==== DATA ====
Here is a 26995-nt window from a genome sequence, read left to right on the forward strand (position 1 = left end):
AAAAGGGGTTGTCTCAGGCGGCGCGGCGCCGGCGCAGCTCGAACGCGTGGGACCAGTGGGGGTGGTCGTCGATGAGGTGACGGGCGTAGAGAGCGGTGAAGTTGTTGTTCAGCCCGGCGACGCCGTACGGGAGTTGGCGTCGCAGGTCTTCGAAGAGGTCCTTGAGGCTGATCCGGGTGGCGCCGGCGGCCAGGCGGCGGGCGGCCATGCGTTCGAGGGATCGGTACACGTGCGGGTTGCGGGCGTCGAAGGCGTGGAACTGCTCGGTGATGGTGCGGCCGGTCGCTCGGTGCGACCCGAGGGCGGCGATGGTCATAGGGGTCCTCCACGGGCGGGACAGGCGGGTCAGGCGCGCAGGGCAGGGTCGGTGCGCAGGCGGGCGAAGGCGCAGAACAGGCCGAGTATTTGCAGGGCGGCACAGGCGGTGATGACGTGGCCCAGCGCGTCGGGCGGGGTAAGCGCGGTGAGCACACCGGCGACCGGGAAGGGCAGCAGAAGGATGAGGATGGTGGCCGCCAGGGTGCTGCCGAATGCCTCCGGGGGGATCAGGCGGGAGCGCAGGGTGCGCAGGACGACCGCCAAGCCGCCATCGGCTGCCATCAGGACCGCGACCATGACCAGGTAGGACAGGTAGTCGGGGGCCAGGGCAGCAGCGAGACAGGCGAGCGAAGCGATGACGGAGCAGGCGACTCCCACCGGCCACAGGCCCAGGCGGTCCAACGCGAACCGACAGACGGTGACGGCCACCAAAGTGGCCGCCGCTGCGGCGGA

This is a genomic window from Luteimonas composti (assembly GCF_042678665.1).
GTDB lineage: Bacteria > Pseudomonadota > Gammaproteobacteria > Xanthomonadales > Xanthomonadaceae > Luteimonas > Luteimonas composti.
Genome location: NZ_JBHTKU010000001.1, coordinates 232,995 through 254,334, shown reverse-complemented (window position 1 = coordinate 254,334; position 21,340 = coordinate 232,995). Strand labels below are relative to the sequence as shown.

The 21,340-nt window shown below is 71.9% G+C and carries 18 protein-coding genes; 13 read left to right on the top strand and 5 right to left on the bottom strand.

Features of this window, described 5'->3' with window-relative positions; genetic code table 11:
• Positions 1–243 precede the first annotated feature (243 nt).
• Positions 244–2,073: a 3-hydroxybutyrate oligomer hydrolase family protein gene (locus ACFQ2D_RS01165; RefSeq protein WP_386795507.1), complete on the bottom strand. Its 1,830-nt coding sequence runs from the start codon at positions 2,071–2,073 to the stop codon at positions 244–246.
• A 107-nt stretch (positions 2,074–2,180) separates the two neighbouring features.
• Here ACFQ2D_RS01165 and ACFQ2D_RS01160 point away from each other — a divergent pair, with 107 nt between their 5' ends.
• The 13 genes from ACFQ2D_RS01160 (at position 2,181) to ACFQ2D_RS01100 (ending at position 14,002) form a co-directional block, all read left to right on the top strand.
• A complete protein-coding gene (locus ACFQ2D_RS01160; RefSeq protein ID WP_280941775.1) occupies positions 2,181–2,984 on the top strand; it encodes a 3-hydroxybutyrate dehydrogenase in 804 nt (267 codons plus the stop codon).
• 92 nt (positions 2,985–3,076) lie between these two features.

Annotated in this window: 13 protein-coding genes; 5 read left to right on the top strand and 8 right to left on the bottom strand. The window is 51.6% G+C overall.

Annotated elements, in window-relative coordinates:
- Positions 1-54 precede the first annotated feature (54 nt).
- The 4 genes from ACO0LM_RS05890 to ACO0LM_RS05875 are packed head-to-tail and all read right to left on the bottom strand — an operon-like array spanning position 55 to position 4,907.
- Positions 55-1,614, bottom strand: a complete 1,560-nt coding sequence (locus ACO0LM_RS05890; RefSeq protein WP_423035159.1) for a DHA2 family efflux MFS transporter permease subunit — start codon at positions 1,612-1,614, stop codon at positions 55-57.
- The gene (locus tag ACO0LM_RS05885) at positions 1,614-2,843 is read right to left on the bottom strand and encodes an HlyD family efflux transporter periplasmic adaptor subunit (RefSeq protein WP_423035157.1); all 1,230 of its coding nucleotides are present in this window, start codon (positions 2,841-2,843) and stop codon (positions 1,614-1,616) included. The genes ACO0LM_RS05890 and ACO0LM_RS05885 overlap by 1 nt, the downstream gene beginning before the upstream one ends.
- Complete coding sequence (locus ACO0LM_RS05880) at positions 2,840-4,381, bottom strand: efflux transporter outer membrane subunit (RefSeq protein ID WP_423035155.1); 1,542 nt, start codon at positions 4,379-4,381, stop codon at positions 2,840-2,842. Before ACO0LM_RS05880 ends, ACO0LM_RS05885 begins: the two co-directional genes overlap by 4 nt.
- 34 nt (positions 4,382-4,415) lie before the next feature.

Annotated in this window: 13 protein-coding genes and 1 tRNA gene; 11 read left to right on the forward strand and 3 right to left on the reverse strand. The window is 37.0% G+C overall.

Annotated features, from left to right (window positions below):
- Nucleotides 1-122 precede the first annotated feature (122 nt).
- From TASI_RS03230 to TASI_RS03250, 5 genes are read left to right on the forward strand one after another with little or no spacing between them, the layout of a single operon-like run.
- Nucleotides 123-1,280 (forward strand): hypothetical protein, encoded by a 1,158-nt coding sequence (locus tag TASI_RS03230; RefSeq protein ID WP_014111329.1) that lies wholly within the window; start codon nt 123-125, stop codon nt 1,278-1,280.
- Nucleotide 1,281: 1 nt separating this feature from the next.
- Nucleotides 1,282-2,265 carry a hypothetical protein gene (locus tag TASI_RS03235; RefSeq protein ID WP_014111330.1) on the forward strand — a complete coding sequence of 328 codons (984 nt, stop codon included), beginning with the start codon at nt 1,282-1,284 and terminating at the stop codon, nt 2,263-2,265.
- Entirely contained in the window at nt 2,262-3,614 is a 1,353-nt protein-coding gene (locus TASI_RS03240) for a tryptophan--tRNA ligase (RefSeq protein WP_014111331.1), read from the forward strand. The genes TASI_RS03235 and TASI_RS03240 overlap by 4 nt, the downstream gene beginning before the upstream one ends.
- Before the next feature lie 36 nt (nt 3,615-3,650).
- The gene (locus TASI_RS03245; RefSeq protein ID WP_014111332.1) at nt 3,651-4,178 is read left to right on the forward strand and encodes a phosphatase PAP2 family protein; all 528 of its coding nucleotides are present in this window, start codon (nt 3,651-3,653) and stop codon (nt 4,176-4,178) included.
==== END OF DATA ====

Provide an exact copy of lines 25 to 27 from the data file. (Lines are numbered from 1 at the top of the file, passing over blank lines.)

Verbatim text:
- Nucleotides 1-122 precede the first annotated feature (122 nt).
- From TASI_RS03230 to TASI_RS03250, 5 genes are read left to right on the forward strand one after another with little or no spacing between them, the layout of a single operon-like run.
- Nucleotides 123-1,280 (forward strand): hypothetical protein, encoded by a 1,158-nt coding sequence (locus tag TASI_RS03230; RefSeq protein ID WP_014111329.1) that lies wholly within the window; start codon nt 123-125, stop codon nt 1,278-1,280.